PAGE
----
Regional Recipes: Stottie Cake

June 11, 2015

When I first came to the North East as a student I was introduced to the stottie cake. Hungry and between lectures I was searching for a sandwich. The shop sold a wide range of stotties, from ham and pease pudding to chicken salad. Unsure what a stottie cake was but having no other choice I tried one. I found the stottie cake is a disc of bread, rather like a large bap. Stotties have a distinctive taste, crusty and soft with a chewy texture.

Stottie cake

Like many of the dishes from the North East, stotties were born from poverty. Food had to serve shipyard workers and miners and was often filling and made to prevent waste.

Stotties were made from left over dough at the end of a days baking. The dough was shaped into a round disc and then cooked on the sole or coolest part of the coal fired oven. Cooking at a low temperature means the yeast has longer to work and gives the bread its chewiness. In the twenties it was common to see stotties lining windowsills in order to cool. In those days it was common place to bake bread at home.

Read more: Traditional recipes from North East England

stottie cake

The name stottie comes from the Geordie word “stott” which means bounce. Legend has it that cooks would check the texture of the stottie was correct by stotting or bouncing it off the kitchen floor. If it bounced the texture was correct. I must admit I did not check my stotties to see if they bounced, I suspect the family would not have wanted to eat them if I had.

Stottie cake

The stottie is perfect served warm with butter and jam or cold in a sandwich. The stottie is normally cut into four wedges to make sandwiches. Traditionally the stottie is served with ham and pease pudding, the pease pudding made from spilt peas cooked alongside the gammon.

Pease Pudding

Home made pease pudding is more tasty but shop bought will work just as well, bringing out the taste of the ham and the stottie cake. Real butter is a must to create a taste sensation. Other fillings will work just as well, cheese is ideal and often you will find stotties filled with cheese savoury. This is a mix of grated cheese, grated carrots, onion and mayonnaise which makes a simple and delicious filling.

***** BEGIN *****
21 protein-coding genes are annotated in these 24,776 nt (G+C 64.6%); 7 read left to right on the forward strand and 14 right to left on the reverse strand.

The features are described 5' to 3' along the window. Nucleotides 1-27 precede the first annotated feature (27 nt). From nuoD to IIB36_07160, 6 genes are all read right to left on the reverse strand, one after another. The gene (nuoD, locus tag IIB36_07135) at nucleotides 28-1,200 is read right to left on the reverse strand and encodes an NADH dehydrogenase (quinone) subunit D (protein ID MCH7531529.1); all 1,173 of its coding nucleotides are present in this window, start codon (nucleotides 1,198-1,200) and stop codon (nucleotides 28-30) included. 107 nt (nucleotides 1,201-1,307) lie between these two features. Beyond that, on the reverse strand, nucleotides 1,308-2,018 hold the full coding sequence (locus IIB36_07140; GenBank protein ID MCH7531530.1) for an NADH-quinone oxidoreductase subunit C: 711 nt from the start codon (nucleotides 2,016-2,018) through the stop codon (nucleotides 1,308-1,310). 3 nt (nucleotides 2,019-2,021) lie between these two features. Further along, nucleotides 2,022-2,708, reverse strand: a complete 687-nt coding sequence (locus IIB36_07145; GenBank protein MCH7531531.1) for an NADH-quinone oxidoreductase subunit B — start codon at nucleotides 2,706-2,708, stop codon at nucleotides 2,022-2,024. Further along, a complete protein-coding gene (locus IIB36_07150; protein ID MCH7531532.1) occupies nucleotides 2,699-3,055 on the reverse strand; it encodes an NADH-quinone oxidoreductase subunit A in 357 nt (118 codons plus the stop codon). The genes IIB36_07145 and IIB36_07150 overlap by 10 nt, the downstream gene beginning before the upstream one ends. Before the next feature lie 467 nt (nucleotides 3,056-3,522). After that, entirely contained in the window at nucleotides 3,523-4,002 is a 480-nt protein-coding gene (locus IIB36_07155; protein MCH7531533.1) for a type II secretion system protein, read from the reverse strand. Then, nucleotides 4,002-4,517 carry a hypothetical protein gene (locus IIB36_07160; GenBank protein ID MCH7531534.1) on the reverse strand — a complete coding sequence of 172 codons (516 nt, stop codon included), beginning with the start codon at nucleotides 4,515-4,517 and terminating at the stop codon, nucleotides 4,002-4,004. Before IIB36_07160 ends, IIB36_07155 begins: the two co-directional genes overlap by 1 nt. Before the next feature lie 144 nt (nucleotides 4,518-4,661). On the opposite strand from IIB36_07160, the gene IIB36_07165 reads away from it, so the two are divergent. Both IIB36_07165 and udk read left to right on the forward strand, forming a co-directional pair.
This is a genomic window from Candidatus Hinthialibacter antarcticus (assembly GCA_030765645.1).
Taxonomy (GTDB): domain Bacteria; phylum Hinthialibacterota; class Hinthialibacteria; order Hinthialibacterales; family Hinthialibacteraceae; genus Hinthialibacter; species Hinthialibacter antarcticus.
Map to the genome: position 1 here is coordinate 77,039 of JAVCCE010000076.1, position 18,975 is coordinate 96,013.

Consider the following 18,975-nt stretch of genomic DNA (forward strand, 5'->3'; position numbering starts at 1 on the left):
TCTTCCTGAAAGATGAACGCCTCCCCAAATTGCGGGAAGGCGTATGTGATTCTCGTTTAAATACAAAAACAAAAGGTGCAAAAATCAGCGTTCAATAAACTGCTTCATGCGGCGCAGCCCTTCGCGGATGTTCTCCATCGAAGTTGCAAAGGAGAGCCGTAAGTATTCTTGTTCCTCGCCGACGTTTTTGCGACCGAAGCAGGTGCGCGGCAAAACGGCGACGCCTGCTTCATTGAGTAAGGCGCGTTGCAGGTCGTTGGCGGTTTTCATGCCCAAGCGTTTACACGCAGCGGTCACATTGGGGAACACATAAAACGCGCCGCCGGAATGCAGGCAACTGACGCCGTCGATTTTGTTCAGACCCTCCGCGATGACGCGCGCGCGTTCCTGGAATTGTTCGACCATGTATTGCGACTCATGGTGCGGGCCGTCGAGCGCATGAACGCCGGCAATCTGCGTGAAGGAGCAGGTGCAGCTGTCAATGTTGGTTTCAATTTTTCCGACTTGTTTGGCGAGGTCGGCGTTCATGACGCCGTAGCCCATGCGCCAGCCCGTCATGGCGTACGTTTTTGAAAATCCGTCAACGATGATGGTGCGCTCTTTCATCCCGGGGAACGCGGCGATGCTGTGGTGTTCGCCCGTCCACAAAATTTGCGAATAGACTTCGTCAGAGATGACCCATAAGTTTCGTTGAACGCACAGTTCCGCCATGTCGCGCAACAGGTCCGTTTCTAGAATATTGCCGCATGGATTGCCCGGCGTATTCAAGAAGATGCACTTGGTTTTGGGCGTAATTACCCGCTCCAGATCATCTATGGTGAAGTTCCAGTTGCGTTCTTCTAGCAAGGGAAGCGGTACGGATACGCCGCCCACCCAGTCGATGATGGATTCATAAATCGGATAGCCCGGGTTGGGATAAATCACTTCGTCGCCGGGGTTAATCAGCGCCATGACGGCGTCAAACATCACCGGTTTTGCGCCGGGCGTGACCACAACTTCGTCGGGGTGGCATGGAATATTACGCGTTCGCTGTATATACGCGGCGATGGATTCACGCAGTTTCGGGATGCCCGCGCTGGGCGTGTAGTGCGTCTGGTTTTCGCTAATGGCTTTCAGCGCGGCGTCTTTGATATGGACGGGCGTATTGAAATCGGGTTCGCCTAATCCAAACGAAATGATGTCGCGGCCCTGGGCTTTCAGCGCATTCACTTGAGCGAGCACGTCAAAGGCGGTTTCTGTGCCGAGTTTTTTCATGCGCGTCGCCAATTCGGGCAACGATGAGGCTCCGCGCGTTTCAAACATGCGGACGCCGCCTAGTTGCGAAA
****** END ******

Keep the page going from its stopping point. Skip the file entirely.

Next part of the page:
Stottie cake

Bread is not something I am good at making, but the stottie cake is actually quite easy to make. Unlike most breads there is only one rise needed, which limits the amount of kneading involved. It is definitely worth the effort, there is something homely about eating home made stotties

Stottie Cake Recipe

Stottie cake

A stottie cake is a large round of bread which is cooked slowly at the bottom of the oven for a more chewy texture
5 from 1 vote


  • 1 tsp salt
  • ½ tsp sugat
  • 15 g fresh yeast or 7g sachet of dried yeast
  • ½ tsp white pepper
  • 350 g strong plain white flour
  • 300 ml tepid water


  • Place the yeast, sugar and pepper into a bowl and add 3 tbsps of the water.
  • Leave in a warm place for 15 minutes until frothy
  • Sieve the flour and salt into a bowl and make a well in the centre.
  • Add the yeast mixture.
  • Add the rest of the water and mix to make a firm dough.
  • Knead the dough until it is glossy
  • Cover with a cloth and leave to rise for an hour, or until doubled in size.
  • Preheat the oven to 180C
  • Roll out on a floured board and shape into two or three rounds about 2 cm thick
  • Bake for 20 minutes

11 responses to “Regional Recipes: Stottie Cake”

  1. Kim Carberry says:

    Ahh! I love these. Obviously with ham and pease pudding!

  2. Janice says:

    I love regional breads and am familiar with the stottie cake and “stotting” which also happens in Scotland although not with bread! Love the idea of ham and pease pudding sandwiches though, excellent combo.

  3. Galina V says:

    They might be food for the poor, but they look very enticing. Going to pin to my Breads board

  4. I’d never heard of these but they sound great – I might have to make them, the kids will love bouncing them on the kitchen table !

  5. Honest mum says:

    Oh wow, how delicious to they look. Thanks for linking up to #tastytuesdays

  6. 5 stars
    Oh wow. Just found this post. Brought back memories of whenever we used to visit my grandparents. My mum would nip up the street to buy stotties at the baker. Guess it is something I’m going to have to try baking now as they don’t sell them down here. Definitely regional

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